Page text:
Dr. David B. Ruderman, Meyerhoff Professor of Modern Jewish History and Darivoff Director, Katz Center for Advanced Judaic Studies at the University of Pennsylvania, received the Doctor of Humane Letters, honoris causa, at HUC-JIR’s Graduation Ceremonies in New York. The convocation took place at Congregation Emanu-el in the City of New York on Thursday, April 29, 2010 at 4 pm.
“As a renowned academician, Dr. David Ruderman’s understanding, intellectual stature, and administrative skill have placed him as a leader in Jewish academic life,” stated Rabbi David Ellenson, HUC-JIR President. “His expertise in medieval and early modern Jewish history has influenced the international academy, the rabbinate, and the Jewish community in America. His prolific publications and dynamic leadership represent the epitome of the academic ideal.”
Dr. Ruderman is the author of The World of a Renaissance Jew: The Life and Thought of Abraham b. Mordecai Farissol (Cincinnati, Ohio, Hebrew Union College Press, 1981), for which he received the JWB National Book Award in Jewish History in l982; Kabbalah, Magic, and Science: The Cultural Universe of a Sixteenth-Century Jewish Physician (Cambridge, Mass., Harvard University Press, 1988); and A Valley of Vision: The Heavenly Journey of Abraham Ben Hananiah Yagel (Philadelphia, Pa., University of Pennsylvania Press, 1990 and also published in Hebrew in 1997). He is co-author, with William W. Hallo and Michael Stanislawski, of the two volume Heritage: Civilization and the Jews Study Guide and Source Reader (New York, Praeger, 1984), prepared in conjunction with the showing of the Public Television series of the same name. He has edited Essential Papers on Jewish Culture in Renaissance and Baroque Italy (New York, New York University Press, 1992), Preachers of the Italian Ghetto (Los Angeles and Berkeley, University of California Press, 1992), [with David Myers] The Jewish Past Revisited: Reflections on Modern Jewish Historians (New Haven and London, Yale University Press, 1998), and Cultural Intermediaries: Jewish Intellectuals in Early Modern Italy [with Giuseppe Veltri] (Philadelphia, Pa., University of Pennsylvania Press, 2004). He has also published Jewish Thought and Scientific Discovery in Early Modern Europe (New Haven and London, Yale University Press, 1995; revised paperback, Detroit, 2001) which has also appeared in Italian and Hebrew versions. His book Jewish Enlightenment in an English Key: Anglo-Jewry's Construction of Modern Jewish Thought published by Princeton University Press in 2000 won the Koret Award for the best book in Jewish History in 2001. His most recent books are called Connecting the Covenants: Judaism and the Search for Christian Identity in Eighteenth-Century England (Philadelphia, Pa., University of Pennsylvania Press, 2007) andEarly Modern Jewry: A New Cultural History (Princeton, 2010). . He has also produced two courses on Jewish history for the Teaching Company on both medieval and modern Jewish history.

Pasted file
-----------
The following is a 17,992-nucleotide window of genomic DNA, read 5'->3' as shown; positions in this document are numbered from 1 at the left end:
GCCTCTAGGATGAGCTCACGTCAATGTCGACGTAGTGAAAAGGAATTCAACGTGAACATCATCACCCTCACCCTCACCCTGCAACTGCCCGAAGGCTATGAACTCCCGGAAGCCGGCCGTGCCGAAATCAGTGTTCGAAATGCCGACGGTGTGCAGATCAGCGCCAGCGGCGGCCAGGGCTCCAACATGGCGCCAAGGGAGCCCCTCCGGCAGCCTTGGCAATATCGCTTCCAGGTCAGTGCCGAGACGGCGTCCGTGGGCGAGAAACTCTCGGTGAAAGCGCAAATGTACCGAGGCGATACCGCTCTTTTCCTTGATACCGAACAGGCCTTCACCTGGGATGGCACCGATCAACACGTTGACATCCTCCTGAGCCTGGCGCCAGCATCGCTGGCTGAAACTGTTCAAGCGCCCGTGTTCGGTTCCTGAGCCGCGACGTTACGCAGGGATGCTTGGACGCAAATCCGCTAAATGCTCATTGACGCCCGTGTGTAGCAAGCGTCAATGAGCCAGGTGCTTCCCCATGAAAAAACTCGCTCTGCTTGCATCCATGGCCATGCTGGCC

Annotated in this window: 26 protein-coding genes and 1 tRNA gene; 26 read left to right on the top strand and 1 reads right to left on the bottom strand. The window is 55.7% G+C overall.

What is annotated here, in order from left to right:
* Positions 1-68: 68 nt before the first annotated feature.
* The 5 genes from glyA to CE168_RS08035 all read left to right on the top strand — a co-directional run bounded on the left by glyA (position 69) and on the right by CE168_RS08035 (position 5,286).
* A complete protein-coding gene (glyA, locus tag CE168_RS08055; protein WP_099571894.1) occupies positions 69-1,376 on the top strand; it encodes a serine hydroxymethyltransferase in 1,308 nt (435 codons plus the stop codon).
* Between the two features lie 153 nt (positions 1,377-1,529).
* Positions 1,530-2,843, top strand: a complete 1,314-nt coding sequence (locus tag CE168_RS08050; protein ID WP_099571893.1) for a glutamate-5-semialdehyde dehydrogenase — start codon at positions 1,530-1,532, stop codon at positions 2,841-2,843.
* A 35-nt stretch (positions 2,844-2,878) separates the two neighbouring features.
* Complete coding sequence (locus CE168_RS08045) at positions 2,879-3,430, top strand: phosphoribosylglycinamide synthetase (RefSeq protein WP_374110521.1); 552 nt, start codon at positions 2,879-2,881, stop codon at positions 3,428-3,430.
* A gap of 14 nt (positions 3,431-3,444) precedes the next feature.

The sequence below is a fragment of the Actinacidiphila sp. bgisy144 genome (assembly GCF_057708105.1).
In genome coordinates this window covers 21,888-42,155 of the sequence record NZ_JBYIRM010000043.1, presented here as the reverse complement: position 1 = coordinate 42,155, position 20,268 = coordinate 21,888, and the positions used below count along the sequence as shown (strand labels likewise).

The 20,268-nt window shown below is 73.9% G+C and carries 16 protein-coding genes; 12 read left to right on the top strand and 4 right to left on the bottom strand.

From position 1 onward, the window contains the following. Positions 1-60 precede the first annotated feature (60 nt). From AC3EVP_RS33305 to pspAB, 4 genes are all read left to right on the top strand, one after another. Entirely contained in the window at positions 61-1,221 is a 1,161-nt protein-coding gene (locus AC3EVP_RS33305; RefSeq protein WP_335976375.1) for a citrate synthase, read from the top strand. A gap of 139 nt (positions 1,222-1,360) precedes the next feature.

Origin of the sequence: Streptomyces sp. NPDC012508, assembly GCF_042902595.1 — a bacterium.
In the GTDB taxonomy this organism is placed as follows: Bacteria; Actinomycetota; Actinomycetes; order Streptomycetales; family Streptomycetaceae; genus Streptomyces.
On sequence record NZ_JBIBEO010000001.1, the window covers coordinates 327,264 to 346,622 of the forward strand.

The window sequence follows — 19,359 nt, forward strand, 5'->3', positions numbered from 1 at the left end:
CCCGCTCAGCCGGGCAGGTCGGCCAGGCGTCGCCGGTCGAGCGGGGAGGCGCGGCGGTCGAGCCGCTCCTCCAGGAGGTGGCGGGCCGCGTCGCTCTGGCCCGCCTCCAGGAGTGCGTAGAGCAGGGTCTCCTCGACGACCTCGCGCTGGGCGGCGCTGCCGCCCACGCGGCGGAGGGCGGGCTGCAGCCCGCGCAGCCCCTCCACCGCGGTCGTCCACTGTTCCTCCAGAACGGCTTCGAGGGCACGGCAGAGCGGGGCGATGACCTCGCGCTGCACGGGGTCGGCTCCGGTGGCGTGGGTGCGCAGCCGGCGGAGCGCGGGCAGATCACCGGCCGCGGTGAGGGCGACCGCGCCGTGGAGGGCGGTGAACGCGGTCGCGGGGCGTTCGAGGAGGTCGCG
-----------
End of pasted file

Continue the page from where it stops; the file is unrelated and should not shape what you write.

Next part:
Professor Ruderman was educated at the City College of New York, the Teacher's Institute of the Jewish Theological Seminary of America, and Columbia University. He received his rabbinical degree from the Hebrew Union College-Jewish Institute of Religion in New York in 1971, and his Ph.D. in Jewish History from the Hebrew University, Jerusalem, in 1975. Prior to coming to Penn, he held the Frederick P. Rose Chair of Jewish History at Yale University (1983-94) and the Louis L. Kaplan Chair of Jewish Historical Studies at the University of Maryland, College Park (1974-83), where he was instrumental in establishing both institutions' Judaic studies programs. At the University of Maryland he also won the Distinguished Scholar-Teacher Award in 1982-83.
Professor Ruderman is the author of numerous articles and reviews. He has served on the board and as vice-president of the Association of Jewish Studies, and on the boards of the Central Conference of American Rabbis, the Journal of Reform Judaism, the Renaissance Society of America, and the World Union of Jewish Studies. He also chaired the task force on continuing rabbinic education for the Central Conference of American Rabbis and HUC-JIR (1989-92) and the Publications Committee of the Yale Judaic Series, published by Yale University Press (1984-94). He served for five years as director of the Victor Rothschild Memorial Symposium in Jewish studies, a seminar for doctoral and post-doctoral students held each summer by the Institute for Advanced Studies, Hebrew University, in Jerusalem. He presently serves as a member of the academic advisory board of the Mandel Center for Advanced Judaic Studies of the Hebrew University. He was also the president of the American Academy for Jewish Research between 2000-2004. He is the editor of the Center's series in Judaic studies called "Jewish culture and contexts." He has taught in the Graduate School of the Jewish Theological Seminary of America in New York, the Hebrew University in Jerusalem, and was a fellow at the Institute for Advanced Study at the Hebrew University. He was born in New York in 1944 and is married with two children. In June, 2001, the National Foundation for Jewish Culture honored him with its lifetime achievement award for his work in Jewish history.